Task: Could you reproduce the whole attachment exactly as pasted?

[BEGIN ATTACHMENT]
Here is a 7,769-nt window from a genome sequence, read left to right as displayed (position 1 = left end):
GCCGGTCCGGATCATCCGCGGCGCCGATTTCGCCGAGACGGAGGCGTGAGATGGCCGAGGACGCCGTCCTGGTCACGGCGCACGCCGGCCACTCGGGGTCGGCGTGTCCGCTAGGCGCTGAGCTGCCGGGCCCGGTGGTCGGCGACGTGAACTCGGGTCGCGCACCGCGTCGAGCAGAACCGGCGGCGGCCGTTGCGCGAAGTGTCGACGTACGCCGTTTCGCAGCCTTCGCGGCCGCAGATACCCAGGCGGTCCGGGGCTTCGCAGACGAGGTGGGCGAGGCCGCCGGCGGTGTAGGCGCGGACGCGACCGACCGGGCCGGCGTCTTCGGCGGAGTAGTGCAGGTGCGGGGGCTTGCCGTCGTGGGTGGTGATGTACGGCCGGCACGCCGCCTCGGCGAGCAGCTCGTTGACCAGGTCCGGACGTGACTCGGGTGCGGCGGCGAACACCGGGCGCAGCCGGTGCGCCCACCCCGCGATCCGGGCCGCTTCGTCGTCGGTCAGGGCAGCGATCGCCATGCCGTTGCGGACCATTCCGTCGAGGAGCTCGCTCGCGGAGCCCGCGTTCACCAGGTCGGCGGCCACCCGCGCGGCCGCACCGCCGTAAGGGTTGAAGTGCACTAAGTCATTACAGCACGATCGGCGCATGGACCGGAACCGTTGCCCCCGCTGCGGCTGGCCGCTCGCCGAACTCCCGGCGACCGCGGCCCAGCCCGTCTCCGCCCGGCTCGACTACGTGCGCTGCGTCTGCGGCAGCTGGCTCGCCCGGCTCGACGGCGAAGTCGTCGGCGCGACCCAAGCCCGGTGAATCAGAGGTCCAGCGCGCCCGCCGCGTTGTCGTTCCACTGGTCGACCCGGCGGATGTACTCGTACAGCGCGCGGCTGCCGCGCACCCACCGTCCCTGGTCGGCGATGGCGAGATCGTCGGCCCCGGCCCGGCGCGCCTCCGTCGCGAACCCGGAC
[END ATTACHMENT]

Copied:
Here is a 7,769-nt window from a genome sequence, read left to right as displayed (position 1 = left end):
GCCGGTCCGGATCATCCGCGGCGCCGATTTCGCCGAGACGGAGGCGTGAGATGGCCGAGGACGCCGTCCTGGTCACGGCGCACGCCGGCCACTCGGGGTCGGCGTGTCCGCTAGGCGCTGAGCTGCCGGGCCCGGTGGTCGGCGACGTGAACTCGGGTCGCGCACCGCGTCGAGCAGAACCGGCGGCGGCCGTTGCGCGAAGTGTCGACGTACGCCGTTTCGCAGCCTTCGCGGCCGCAGATACCCAGGCGGTCCGGGGCTTCGCAGACGAGGTGGGCGAGGCCGCCGGCGGTGTAGGCGCGGACGCGACCGACCGGGCCGGCGTCTTCGGCGGAGTAGTGCAGGTGCGGGGGCTTGCCGTCGTGGGTGGTGATGTACGGCCGGCACGCCGCCTCGGCGAGCAGCTCGTTGACCAGGTCCGGACGTGACTCGGGTGCGGCGGCGAACACCGGGCGCAGCCGGTGCGCCCACCCCGCGATCCGGGCCGCTTCGTCGTCGGTCAGGGCAGCGATCGCCATGCCGTTGCGGACCATTCCGTCGAGGAGCTCGCTCGCGGAGCCCGCGTTCACCAGGTCGGCGGCCACCCGCGCGGCCGCACCGCCGTAAGGGTTGAAGTGCACTAAGTCATTACAGCACGATCGGCGCATGGACCGGAACCGTTGCCCCCGCTGCGGCTGGCCGCTCGCCGAACTCCCGGCGACCGCGGCCCAGCCCGTCTCCGCCCGGCTCGACTACGTGCGCTGCGTCTGCGGCAGCTGGCTCGCCCGGCTCGACGGCGAAGTCGTCGGCGCGACCCAAGCCCGGTGAATCAGAGGTCCAGCGCGCCCGCCGCGTTGTCGTTCCACTGGTCGACCCGGCGGATGTACTCGTACAGCGCGCGGCTGCCGCGCACCCACCGTCCCTGGTCGGCGATGGCGAGATCGTCGGCCCCGGCCCGGCGCGCCTCCGTCGCGAACCCGGAC